A recent Oxfam report has shown how the top 1 percent of billionaires are gaining more of the world’s resources as 62 billionaires now own more than 3.6 billion people.
Ireland is doing its very best to help this trend towards grater inequality by creating a tax haven for its own 1% billionaire class.
It looks after native Irish billionaires through a tax exile rule. If they state that they are outside the country for more than 183 days, they can claim that they are not domiciled in Ireland for tax purposes.
There are 3,393 such tax cases and one of the most prominent is Denis O Brien. Despite much talk of everyone sharing the pain after the economic crash, his wealth has increased dramatically from €2 billion to €6 billion between 2009 and 2015.
Despite sending his children to school in Ireland, he is able to claim a tax exile status.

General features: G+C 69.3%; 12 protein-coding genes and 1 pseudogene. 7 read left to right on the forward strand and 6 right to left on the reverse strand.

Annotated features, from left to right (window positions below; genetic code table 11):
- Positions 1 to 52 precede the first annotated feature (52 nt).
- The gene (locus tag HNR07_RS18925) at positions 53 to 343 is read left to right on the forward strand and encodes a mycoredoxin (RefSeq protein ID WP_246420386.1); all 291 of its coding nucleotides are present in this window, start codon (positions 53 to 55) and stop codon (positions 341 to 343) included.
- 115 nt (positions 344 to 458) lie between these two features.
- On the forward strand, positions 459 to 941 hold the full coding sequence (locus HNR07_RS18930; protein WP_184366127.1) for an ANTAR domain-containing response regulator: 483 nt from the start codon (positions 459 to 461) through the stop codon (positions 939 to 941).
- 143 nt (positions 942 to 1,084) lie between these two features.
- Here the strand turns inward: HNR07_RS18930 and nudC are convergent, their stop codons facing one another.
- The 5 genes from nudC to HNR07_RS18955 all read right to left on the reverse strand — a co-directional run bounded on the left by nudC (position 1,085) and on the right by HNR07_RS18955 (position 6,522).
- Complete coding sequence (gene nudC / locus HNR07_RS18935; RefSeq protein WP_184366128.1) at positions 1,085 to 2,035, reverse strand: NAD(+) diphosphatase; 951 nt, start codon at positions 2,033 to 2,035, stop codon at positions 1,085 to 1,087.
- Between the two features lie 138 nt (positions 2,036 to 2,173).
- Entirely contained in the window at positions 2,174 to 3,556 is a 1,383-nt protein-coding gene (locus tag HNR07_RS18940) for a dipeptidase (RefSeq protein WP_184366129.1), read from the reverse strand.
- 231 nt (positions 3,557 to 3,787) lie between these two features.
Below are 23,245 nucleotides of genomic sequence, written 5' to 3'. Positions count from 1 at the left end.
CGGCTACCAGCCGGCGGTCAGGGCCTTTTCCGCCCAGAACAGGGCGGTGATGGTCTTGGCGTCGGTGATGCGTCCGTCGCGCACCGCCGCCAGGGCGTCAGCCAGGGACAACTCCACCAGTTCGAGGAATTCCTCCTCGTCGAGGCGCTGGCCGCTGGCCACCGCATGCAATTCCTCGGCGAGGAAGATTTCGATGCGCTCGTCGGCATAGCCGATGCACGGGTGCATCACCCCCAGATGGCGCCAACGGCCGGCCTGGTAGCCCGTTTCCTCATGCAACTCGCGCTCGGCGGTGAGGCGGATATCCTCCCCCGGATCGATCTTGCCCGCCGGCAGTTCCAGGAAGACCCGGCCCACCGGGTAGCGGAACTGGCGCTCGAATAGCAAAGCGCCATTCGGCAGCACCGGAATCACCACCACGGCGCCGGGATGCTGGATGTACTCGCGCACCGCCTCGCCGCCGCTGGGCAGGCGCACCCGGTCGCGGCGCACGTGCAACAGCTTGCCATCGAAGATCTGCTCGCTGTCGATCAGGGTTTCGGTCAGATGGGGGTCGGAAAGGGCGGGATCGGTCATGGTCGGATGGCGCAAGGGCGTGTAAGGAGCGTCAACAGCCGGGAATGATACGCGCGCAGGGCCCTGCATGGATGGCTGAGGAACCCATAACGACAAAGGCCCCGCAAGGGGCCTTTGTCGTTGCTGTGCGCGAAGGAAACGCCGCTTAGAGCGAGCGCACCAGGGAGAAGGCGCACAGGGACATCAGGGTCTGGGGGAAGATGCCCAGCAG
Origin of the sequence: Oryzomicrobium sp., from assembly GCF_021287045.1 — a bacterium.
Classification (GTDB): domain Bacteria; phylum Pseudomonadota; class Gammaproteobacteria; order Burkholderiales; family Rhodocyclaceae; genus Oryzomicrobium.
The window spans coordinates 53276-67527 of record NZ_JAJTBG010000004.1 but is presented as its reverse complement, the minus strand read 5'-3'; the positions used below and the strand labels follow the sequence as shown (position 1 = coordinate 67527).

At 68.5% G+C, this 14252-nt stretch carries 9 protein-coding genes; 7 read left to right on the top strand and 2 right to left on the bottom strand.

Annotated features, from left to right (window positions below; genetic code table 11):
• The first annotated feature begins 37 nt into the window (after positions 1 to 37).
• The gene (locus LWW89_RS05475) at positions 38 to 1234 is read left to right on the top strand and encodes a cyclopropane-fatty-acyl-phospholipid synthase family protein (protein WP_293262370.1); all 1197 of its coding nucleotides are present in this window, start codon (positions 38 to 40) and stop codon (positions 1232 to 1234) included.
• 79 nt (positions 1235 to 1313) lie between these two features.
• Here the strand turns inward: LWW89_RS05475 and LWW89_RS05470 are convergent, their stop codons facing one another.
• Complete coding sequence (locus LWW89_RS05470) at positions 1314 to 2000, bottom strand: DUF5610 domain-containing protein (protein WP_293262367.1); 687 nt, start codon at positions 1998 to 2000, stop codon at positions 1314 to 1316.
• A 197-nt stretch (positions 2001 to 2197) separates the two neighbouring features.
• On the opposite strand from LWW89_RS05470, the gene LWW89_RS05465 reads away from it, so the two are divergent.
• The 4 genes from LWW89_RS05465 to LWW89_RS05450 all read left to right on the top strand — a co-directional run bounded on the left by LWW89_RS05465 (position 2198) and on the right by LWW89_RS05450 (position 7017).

In Britain, there is a similar rule but the tax fugitives must pay a minimum fee of £90,000 for the privilege of not being taxed.
In Ireland they are supposed to pay a levy of €200,000 if they reach a certain earning. But there are so many loopholes that in 2013 only 13 individuals paid the levy.
If the tax exiles had to pay the equivalent of the British fee of £90,000, it would bring in €305 million ayear. That way there would be no need for water charges.
Better still, if we abolished the tax exile status altogether we would probably be able to eliminate both the property tax and water charges.
But this government will not do this because it prefers to look after Denis O'Brien and the millionaire class.